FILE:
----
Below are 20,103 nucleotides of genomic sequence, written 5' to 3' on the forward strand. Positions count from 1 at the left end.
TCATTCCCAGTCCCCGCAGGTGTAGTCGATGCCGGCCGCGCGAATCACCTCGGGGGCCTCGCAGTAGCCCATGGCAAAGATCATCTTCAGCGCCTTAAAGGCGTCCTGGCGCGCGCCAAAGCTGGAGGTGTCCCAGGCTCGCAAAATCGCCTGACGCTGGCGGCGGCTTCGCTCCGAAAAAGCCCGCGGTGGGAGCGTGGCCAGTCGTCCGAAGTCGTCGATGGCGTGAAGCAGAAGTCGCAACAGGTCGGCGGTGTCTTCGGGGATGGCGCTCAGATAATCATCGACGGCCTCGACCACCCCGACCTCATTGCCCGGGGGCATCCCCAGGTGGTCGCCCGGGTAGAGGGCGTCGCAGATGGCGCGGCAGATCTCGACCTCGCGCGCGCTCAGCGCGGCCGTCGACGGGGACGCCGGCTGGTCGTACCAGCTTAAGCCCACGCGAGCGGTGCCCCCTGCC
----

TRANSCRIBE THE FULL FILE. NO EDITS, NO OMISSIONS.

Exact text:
Below are 20,103 nucleotides of genomic sequence, written 5' to 3' on the forward strand. Positions count from 1 at the left end.
TCATTCCCAGTCCCCGCAGGTGTAGTCGATGCCGGCCGCGCGAATCACCTCGGGGGCCTCGCAGTAGCCCATGGCAAAGATCATCTTCAGCGCCTTAAAGGCGTCCTGGCGCGCGCCAAAGCTGGAGGTGTCCCAGGCTCGCAAAATCGCCTGACGCTGGCGGCGGCTTCGCTCCGAAAAAGCCCGCGGTGGGAGCGTGGCCAGTCGTCCGAAGTCGTCGATGGCGTGAAGCAGAAGTCGCAACAGGTCGGCGGTGTCTTCGGGGATGGCGCTCAGATAATCATCGACGGCCTCGACCACCCCGACCTCATTGCCCGGGGGCATCCCCAGGTGGTCGCCCGGGTAGAGGGCGTCGCAGATGGCGCGGCAGATCTCGACCTCGCGCGCGCTCAGCGCGGCCGTCGACGGGGACGCCGGCTGGTCGTACCAGCTTAAGCCCACGCGAGCGGTGCCCCCTGCC